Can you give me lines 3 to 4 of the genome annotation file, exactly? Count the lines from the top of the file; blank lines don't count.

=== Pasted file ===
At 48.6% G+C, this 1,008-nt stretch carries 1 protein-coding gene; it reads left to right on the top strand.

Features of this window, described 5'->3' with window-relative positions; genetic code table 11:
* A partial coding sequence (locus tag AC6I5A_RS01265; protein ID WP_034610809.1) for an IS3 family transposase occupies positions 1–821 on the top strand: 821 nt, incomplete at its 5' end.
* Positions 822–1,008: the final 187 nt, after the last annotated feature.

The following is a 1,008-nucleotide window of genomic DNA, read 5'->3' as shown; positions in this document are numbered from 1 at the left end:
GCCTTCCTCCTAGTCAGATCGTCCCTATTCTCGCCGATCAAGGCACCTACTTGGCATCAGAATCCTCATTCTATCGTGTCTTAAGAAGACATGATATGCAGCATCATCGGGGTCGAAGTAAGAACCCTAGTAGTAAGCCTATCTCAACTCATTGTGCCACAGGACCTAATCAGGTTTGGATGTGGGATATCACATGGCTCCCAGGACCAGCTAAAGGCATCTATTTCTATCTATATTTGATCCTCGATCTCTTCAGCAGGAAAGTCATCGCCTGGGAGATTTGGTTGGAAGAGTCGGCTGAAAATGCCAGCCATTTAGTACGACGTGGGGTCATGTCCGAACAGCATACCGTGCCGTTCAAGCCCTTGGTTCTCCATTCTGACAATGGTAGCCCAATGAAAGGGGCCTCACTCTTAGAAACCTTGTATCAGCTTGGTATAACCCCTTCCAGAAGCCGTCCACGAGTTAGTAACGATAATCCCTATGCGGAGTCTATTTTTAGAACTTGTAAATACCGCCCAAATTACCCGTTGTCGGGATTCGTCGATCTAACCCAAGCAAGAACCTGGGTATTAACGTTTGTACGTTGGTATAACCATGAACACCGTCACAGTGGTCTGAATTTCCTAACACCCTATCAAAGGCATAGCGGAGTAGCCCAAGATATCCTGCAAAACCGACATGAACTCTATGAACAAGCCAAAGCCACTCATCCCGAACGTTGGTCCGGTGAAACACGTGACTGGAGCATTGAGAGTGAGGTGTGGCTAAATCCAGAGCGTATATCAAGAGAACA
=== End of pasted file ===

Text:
* A partial coding sequence (locus tag AC6I5A_RS01265; protein ID WP_034610809.1) for an IS3 family transposase occupies positions 1–821 on the top strand: 821 nt, incomplete at its 5' end.
* Positions 822–1,008: the final 187 nt, after the last annotated feature.